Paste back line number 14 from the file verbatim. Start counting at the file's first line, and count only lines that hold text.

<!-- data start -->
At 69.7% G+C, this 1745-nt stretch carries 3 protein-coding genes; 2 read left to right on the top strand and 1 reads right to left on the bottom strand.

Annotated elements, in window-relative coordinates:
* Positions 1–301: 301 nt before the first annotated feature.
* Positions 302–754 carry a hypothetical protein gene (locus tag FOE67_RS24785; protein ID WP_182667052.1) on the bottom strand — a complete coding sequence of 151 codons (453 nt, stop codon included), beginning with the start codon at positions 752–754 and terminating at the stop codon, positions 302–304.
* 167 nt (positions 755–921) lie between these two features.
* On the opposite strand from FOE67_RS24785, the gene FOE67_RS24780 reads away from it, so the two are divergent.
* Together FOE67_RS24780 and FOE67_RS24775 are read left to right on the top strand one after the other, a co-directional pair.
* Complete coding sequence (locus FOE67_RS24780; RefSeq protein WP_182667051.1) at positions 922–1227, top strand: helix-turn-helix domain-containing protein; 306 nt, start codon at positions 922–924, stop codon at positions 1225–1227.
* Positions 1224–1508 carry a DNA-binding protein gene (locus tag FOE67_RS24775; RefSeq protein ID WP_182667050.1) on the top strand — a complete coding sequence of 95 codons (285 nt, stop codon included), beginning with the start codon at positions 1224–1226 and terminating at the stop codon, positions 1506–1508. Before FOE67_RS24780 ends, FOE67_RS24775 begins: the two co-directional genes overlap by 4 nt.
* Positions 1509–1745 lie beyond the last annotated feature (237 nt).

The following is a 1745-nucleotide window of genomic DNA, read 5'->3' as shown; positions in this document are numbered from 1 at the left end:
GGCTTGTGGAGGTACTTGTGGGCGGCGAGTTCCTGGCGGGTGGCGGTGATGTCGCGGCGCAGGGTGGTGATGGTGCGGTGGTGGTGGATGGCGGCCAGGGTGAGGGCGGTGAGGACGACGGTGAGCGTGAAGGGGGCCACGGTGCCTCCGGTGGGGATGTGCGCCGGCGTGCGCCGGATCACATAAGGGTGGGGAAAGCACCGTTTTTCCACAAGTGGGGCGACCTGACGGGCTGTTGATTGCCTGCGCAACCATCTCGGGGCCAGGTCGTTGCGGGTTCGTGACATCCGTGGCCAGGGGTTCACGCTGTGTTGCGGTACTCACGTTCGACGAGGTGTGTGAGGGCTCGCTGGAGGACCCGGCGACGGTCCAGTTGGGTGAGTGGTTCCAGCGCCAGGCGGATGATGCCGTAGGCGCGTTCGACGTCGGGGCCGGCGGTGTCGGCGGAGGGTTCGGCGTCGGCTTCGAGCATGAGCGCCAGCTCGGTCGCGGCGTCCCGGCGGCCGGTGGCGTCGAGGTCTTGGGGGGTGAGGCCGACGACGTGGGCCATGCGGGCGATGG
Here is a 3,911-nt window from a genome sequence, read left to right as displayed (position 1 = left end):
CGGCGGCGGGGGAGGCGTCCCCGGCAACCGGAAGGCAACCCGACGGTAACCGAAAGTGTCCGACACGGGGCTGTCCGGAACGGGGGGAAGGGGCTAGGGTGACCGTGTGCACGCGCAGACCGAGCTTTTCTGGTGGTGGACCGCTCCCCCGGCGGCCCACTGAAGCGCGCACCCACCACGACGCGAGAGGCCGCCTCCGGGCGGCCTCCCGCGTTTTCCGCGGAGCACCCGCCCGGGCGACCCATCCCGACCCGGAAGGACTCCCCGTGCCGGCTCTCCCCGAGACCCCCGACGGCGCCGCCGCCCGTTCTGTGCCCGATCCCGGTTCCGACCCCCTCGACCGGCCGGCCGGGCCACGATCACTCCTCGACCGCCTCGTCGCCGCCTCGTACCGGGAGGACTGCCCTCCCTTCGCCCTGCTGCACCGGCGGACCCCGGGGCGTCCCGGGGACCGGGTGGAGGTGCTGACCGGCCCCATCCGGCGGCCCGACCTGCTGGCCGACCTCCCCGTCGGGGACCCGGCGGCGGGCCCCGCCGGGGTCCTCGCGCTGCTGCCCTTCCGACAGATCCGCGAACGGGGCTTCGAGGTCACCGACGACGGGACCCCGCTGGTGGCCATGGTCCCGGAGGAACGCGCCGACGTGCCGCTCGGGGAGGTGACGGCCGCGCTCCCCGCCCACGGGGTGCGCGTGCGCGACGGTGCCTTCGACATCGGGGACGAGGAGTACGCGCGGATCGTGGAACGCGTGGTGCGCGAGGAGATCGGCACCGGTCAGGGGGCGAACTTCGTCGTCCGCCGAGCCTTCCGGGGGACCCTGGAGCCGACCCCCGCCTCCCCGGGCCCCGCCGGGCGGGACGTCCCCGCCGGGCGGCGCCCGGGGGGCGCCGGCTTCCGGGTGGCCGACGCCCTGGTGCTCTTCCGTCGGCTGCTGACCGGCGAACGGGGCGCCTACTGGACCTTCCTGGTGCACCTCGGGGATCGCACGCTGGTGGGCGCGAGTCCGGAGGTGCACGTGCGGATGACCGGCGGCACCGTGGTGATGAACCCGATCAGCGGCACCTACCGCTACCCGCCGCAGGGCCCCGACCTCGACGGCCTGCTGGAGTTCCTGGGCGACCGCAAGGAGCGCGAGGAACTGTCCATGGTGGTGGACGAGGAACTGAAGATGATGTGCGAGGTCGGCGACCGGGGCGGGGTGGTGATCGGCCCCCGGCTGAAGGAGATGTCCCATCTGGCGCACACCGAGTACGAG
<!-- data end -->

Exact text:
CGGCGGCGGGGGAGGCGTCCCCGGCAACCGGAAGGCAACCCGACGGTAACCGAAAGTGTCCGACACGGGGCTGTCCGGAACGGGGGGAAGGGGCTAGGGTGACCGTGTGCACGCGCAGACCGAGCTTTTCTGGTGGTGGACCGCTCCCCCGGCGGCCCACTGAAGCGCGCACCCACCACGACGCGAGAGGCCGCCTCCGGGCGGCCTCCCGCGTTTTCCGCGGAGCACCCGCCCGGGCGACCCATCCCGACCCGGAAGGACTCCCCGTGCCGGCTCTCCCCGAGACCCCCGACGGCGCCGCCGCCCGTTCTGTGCCCGATCCCGGTTCCGACCCCCTCGACCGGCCGGCCGGGCCACGATCACTCCTCGACCGCCTCGTCGCCGCCTCGTACCGGGAGGACTGCCCTCCCTTCGCCCTGCTGCACCGGCGGACCCCGGGGCGTCCCGGGGACCGGGTGGAGGTGCTGACCGGCCCCATCCGGCGGCCCGACCTGCTGGCCGACCTCCCCGTCGGGGACCCGGCGGCGGGCCCCGCCGGGGTCCTCGCGCTGCTGCCCTTCCGACAGATCCGCGAACGGGGCTTCGAGGTCACCGACGACGGGACCCCGCTGGTGGCCATGGTCCCGGAGGAACGCGCCGACGTGCCGCTCGGGGAGGTGACGGCCGCGCTCCCCGCCCACGGGGTGCGCGTGCGCGACGGTGCCTTCGACATCGGGGACGAGGAGTACGCGCGGATCGTGGAACGCGTGGTGCGCGAGGAGATCGGCACCGGTCAGGGGGCGAACTTCGTCGTCCGCCGAGCCTTCCGGGGGACCCTGGAGCCGACCCCCGCCTCCCCGGGCCCCGCCGGGCGGGACGTCCCCGCCGGGCGGCGCCCGGGGGGCGCCGGCTTCCGGGTGGCCGACGCCCTGGTGCTCTTCCGTCGGCTGCTGACCGGCGAACGGGGCGCCTACTGGACCTTCCTGGTGCACCTCGGGGATCGCACGCTGGTGGGCGCGAGTCCGGAGGTGCACGTGCGGATGACCGGCGGCACCGTGGTGATGAACCCGATCAGCGGCACCTACCGCTACCCGCCGCAGGGCCCCGACCTCGACGGCCTGCTGGAGTTCCTGGGCGACCGCAAGGAGCGCGAGGAACTGTCCATGGTGGTGGACGAGGAACTGAAGATGATGTGCGAGGTCGGCGACCGGGGCGGGGTGGTGATCGGCCCCCGGCTGAAGGAGATGTCCCATCTGGCGCACACCGAGTACGAG